The leak of Jeff Bezos’ intimate texts to his girlfriend has prompted multiple investigations into how someone could have gotten private information off the phone of the Amazon founder, Washington Post owner and world’s richest person.
One popular narrative in the ongoing mystery was that Bezos had been targeted by the Saudi government because of criticism published in the Post. But a groundbreaking Wall Street Journal report pointed instead to Bezos’ own girlfriend and intimate text recipient Lauren Sanchez as the source.
Prosecutors have evidence showing that Sanchez sent the private texts — including nude selfies of Bezos, with whom she was having an affair before his divorce from wife MacKenzie — to her brother, according to the report. The brother, Michael Sanchez, then sold the texts to the National Enquirer tabloid.
Amazon CEO Jeff Bezos, right, along with American news anchor Lauren Sánchez arrives at an Amazon Prime Video event in Mumbai, India, on Thursday, Jan. 16. (AP Photo/Rafiq Maqbool)
While prosecutors have filed no charges in the case so far, here’s everything we’ve learned to date:
April 2018: Bezos and Saudi Crown Prince Mohammed bin Salman exchange phone numbers at a Hollywood dinner, according to the Daily Mail.
April and May 2018: Bezos sends intimate texts to Lauren Sanchez, who was then his mistress, according to the National Enquirer.
May 1, 2018: Bin Salman sends a video file to Bezos via WhatsApp, according to United Nations investigators.
July 3, 2018: Prosecutors say Bezos’ texts were sent from Sanchez’s phone to her brother’s phone, according to The Wall Street Journal.
Lauren Sanchez and Amazon CEO Jeff Bezos attend Jeff Bezos’ and Matt Damon’s «Manchester By The Sea» Holiday Party on December 3, 2016, in Los Angeles. (Photo by Todd Williamson/Getty Images for Amazon Studios)
September 2018: Michael Sanchez begins providing material on Bezos to Enquirer reporters, publisher AMI tells the Journal.
Oct. 2, 2018: Washington Post columnist Jamal Khashoggi, a vocal critic of the Saudi government, is murdered at the Saudi consulate in Istanbul.
October 2018: A contract between Michael Sanchez and the Enquirer gives the company exclusive rights to “certain information, photographs, and text messages documenting an affair between Jeff Bezos and Lauren Sanchez” in exchange for $200,000, according to the Journal.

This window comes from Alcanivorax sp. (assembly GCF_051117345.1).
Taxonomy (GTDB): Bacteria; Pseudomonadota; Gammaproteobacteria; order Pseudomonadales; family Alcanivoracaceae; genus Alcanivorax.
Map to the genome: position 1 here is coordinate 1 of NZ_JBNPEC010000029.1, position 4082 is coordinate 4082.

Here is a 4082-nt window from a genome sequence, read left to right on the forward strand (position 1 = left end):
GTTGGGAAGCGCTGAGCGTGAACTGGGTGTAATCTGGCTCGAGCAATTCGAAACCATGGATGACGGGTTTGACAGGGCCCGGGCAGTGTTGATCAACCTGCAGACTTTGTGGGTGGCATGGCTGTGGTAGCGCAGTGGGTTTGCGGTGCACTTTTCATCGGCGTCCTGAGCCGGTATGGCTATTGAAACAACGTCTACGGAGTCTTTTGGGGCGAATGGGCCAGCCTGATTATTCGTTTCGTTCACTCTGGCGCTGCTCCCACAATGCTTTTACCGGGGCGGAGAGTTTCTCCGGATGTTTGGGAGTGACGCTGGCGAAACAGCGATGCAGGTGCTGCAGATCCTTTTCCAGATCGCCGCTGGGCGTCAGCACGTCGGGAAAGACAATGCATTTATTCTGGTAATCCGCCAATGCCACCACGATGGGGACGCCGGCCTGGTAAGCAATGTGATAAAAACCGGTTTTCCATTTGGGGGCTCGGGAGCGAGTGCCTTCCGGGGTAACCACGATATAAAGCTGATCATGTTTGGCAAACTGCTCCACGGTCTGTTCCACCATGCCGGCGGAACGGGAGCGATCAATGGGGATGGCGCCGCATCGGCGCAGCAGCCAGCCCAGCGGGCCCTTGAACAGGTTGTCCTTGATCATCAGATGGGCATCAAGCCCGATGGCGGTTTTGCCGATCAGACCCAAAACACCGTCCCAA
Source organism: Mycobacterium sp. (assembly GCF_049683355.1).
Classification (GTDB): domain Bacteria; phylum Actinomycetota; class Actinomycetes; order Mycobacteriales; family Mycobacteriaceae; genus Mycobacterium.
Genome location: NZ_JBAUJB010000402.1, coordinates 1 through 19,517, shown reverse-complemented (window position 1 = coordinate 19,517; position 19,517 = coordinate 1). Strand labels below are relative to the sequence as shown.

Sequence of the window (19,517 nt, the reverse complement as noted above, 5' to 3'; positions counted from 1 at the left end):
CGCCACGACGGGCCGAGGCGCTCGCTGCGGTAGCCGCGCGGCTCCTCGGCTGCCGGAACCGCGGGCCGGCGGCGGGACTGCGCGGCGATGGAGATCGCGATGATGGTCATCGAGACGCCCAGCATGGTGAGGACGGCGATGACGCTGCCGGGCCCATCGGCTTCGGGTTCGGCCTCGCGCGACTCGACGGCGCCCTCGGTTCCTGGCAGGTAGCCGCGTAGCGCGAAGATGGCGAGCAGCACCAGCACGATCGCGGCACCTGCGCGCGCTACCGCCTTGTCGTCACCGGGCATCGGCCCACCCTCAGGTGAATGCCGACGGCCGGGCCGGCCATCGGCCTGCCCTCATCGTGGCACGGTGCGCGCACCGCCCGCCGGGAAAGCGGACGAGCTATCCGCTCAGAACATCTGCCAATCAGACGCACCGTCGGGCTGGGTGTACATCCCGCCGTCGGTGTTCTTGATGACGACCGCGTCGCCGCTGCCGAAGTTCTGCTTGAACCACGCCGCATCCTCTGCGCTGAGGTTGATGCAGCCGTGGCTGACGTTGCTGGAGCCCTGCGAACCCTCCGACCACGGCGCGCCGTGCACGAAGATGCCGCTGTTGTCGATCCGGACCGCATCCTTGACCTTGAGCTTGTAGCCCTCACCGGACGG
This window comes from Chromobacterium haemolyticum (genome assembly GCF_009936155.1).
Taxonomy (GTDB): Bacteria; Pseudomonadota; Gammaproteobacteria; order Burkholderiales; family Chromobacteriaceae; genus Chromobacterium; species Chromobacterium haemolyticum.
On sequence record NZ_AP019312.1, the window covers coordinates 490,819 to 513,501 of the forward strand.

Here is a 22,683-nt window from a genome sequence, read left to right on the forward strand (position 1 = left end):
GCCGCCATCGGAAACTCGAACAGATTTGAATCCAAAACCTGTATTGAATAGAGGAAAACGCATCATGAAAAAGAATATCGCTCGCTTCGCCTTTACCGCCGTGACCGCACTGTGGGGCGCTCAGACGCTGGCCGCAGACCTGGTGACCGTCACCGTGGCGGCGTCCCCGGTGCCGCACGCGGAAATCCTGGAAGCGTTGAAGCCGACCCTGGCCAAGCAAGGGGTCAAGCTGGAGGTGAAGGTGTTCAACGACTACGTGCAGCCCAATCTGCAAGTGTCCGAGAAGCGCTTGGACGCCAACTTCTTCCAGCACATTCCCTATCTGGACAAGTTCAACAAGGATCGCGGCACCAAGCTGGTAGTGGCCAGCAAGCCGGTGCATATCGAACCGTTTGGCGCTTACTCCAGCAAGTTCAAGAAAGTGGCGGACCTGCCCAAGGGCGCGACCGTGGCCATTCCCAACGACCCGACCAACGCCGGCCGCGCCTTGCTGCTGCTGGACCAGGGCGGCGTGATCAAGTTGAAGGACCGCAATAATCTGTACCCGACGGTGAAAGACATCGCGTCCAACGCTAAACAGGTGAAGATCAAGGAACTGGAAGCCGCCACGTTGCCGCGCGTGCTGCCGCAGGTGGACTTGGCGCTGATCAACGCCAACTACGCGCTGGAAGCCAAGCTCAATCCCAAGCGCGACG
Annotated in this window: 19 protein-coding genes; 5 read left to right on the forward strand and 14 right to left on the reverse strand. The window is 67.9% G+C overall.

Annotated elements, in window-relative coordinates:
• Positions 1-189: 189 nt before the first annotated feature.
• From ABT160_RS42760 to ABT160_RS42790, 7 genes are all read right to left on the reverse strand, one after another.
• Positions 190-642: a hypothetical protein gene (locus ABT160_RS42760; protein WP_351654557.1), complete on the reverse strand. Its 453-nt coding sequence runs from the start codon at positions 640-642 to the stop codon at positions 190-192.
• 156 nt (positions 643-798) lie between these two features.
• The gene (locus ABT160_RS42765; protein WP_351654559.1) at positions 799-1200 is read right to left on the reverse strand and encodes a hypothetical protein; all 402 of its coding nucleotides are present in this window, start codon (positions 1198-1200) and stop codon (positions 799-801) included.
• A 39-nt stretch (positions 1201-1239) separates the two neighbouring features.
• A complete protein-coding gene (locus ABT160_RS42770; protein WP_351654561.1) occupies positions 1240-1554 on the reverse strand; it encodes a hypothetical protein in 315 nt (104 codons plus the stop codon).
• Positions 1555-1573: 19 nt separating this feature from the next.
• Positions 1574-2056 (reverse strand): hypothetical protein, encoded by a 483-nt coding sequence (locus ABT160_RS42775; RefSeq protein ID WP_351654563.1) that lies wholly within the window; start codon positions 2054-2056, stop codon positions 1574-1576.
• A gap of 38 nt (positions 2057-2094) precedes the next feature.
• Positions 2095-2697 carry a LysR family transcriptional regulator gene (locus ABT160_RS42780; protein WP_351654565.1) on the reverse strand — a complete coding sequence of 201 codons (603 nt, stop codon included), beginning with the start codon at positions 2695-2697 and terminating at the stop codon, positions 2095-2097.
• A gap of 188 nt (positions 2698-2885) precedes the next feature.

November 2018: The Saudi crown prince “taunted” Bezos with a sexist joke and a picture of a woman who looks like Lauren Sanchez, according to the Daily Mail.
Jan. 9, 2019: Bezos announces that he and his wife, MacKenzie, are separated and getting divorced.
Jan. 21, 2019: The Enquirer publishes its story on the affair, quoting Bezos’ private texts.
Feb. 5-6, 2019: An AMI executive sends an email to Bezos’ team claiming to have nude selfies the Amazon founder sent to Lauren Sanchez. An attorney for the company offers not to publish the photos if Bezos will publicly state that its coverage of him wasn’t politically motivated.
Feb. 7, 2019: Bezos publishes a blog post accusing American Media CEO David Pecker of “extortion and blackmail” and releasing the AMI emails. He alleges that Saudi Arabia could be involved, possibly because he owns The Washington Post, which published the work of Khashoggi, the slain columnist. Bezos also announces that he has hired Gavin de Becker to investigate how his texts were leaked.
March 31, 2019: De Becker publishes a story on the Daily Beast linking Pecker to bin Salman and alleging that the Saudi government was involved in the leak.
Mohammad bin Salman Al Saud and Jeff Bezos pose for a photo during his visit in Riyadh, Saudi Arabia, on Nov. 9, 2016. (Photo by Pool / Bandar Algaloud/Anadolu Agency/Getty Images)
April 2019: American Media announces the sale of the Enquirer and other tabloids to James Cohen’s Hudson Media — though the sale had not yet closed as of December, according to the New York Post.
July 2019: Jeff and MacKenzie Bezos finalize their divorce, including a $38 billion Amazon stock payout to MacKenzie, making her one of the richest women in the world and one of Amazon’s top shareholders.
Oct. 9, 2019: Page Six reports that federal prosecutors have found no evidence linking the Saudis to the leak of Bezos’ texts.
Dec. 23, 2019: A Saudi court sentences five people to death for Khashoggi’s killing.
Jan. 22, 2020: United Nations officials allege that Bezos’ phone was hacked after it received the video file from the Saudi crown prince in May 2018. Bezos responds simply by tweeting a photo of himself mourning at Khashoggi’s grave.
Jan. 24, 2020: The Wall Street Journal reports that prosecutors have evidence showing that Lauren Sanchez sent Bezos’ intimate texts to her brother, who then sold them to the National Enquirer.